Saturday, February 18, 2012


Manhattan just came out on blu-ray. I wish I had a blu-ray player.

From Film Freak Central:

Anyway, Manhattan's ending scene is a stone classic--it's spirited and honest and hugely sad and completely satisfying, all at the same time. Realizing too late what a good thing he had, Isaac tries desperately to ring Tracy up before she leaves for an extended stay in London. Unable to reach her, he hits the streets, first staggering a little and clutching at a lung, then hitting the kind of stride Allen himself used to in his days on the track-and-field team as Isaac races across town, "Strike Up the Band" urging him on. He finds her in the lobby of her building, with just enough time to say goodbye. (Tellingly, the film's soundtrack has segued to "But Not For Me.") Begs her to stay. But it's too late.

He says he fears something he likes about her will change. "Six months isn't so long," she tells him, correctly, as "Rhapsody in Blue" begins to well up again. It doesn't take. (At this point, Isaac isn't worried about six months so much as the rest of his life.) "Not everybody gets corrupted," she says, with a wryness that notes his tendency to believe the worst of others. Finally, she tries a direct appeal: "You have to have a little faith in people." Only then does Allen allow a small, sheepish smile to creep across his face. Nevertheless, he's troubled. He has enough faith in her strength and her goodness to know that once she goes, she won't return, at least not to him. He can barely meet her gaze, and his head bobs around a little bit, the tough New York nebbish's face-saving substitute for the incoherence of tears.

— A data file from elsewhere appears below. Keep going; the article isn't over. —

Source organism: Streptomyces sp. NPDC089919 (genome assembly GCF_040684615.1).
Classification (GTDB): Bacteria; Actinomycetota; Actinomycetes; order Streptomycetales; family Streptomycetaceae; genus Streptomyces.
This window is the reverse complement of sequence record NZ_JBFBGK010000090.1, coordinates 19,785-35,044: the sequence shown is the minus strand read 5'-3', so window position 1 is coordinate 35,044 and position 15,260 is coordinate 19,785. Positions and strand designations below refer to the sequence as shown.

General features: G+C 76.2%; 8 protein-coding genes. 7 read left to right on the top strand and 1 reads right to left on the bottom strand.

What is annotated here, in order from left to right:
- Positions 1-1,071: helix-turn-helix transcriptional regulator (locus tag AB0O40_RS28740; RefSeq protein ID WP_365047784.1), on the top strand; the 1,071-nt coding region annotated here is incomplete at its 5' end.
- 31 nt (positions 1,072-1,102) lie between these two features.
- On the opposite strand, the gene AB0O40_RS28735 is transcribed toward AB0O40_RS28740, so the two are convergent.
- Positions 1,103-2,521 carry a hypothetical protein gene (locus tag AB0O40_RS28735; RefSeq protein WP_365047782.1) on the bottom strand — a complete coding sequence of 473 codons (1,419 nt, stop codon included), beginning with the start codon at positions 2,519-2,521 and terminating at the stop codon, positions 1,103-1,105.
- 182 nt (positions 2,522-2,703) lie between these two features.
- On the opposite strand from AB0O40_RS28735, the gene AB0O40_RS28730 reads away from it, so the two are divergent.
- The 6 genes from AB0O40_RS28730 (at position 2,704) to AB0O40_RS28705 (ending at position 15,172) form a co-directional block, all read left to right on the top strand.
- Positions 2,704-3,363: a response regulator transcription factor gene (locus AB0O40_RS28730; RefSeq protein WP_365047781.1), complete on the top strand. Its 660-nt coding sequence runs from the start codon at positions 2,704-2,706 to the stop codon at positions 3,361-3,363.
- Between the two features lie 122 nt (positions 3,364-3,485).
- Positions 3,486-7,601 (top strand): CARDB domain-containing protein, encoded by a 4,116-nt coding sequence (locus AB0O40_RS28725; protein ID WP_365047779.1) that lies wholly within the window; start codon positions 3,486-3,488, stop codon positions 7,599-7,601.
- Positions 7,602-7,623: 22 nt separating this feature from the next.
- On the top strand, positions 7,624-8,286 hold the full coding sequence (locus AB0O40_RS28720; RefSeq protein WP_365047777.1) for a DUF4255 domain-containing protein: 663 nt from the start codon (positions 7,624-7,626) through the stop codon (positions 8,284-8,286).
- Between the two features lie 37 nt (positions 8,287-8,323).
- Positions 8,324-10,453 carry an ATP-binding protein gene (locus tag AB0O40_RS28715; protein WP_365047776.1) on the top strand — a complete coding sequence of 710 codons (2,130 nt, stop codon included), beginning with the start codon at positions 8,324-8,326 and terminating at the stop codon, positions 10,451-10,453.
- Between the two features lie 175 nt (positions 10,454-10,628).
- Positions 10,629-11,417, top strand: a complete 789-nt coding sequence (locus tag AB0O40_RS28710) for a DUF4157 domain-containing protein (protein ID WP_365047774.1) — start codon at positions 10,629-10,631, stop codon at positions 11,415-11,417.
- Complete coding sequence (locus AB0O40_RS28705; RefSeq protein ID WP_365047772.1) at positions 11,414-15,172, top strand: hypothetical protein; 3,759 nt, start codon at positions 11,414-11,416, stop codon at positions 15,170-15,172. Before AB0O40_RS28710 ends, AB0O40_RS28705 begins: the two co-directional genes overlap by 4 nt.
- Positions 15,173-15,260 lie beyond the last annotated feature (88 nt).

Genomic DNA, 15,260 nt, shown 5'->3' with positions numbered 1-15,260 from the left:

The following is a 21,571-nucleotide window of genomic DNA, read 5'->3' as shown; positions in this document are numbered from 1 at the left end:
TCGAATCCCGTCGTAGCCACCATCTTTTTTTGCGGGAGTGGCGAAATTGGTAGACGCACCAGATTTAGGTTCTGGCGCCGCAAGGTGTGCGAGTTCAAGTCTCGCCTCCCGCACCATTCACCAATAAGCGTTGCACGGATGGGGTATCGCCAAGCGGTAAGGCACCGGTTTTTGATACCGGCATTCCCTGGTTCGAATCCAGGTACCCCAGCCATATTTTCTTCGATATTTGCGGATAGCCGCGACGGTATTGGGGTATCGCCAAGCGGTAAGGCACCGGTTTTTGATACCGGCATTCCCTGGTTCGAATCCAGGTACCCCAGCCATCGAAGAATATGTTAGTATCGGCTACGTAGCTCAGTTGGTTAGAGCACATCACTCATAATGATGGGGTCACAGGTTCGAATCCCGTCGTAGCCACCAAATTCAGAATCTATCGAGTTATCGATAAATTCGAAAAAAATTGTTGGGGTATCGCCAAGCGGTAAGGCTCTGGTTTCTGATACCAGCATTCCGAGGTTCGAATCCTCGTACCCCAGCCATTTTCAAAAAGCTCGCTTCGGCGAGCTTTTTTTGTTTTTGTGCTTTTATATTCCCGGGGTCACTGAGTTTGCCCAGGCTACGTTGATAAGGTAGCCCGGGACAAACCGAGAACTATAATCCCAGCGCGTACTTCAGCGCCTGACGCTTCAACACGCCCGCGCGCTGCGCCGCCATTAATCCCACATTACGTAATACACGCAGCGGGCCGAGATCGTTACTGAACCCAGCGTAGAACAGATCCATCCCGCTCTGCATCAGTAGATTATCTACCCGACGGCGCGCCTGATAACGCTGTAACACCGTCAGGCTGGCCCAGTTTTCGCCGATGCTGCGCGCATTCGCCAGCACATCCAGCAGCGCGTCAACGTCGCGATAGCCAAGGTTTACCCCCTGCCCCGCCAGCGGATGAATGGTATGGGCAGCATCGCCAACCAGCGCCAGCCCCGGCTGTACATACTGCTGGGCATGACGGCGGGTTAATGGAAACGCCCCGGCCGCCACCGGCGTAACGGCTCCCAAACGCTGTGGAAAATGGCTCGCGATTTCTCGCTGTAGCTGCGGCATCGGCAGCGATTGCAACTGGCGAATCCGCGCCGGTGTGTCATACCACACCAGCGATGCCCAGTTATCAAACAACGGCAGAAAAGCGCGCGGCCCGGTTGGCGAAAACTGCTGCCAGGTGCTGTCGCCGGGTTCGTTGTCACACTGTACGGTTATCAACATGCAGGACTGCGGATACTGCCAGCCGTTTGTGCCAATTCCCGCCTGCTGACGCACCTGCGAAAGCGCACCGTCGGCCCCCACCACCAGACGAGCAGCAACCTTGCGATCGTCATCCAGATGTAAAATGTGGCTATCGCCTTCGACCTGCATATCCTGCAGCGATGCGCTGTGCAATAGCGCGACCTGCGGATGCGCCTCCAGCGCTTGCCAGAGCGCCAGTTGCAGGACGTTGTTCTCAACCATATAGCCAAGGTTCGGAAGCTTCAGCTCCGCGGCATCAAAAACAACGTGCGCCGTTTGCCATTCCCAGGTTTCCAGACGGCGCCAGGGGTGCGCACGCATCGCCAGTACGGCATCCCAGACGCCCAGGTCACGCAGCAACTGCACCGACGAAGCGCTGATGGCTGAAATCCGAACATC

SMASH CUT TO: The Manhattan skyline, as Gershwin and the Philharmonic roar back at full volume. Sunset over the Upper West Side, apartment buildings looming over Central Park. And, finally, a distant view of buildings flanked by the towers of the George Washington Bridge followed by the cut to credits. The film's opening sequence was funny, stirring, and beautiful, but this brief cascade of images kills me every time I see it. It's not that Manhattan has an unhappy ending, per se. It has the ending that it needs, the one Tracy needs, the one that says life will go on. Tracy will find happiness. For Isaac, it's a different story. There's nothing he can do now but say goodbye and sleep in the empty bed of his own making.

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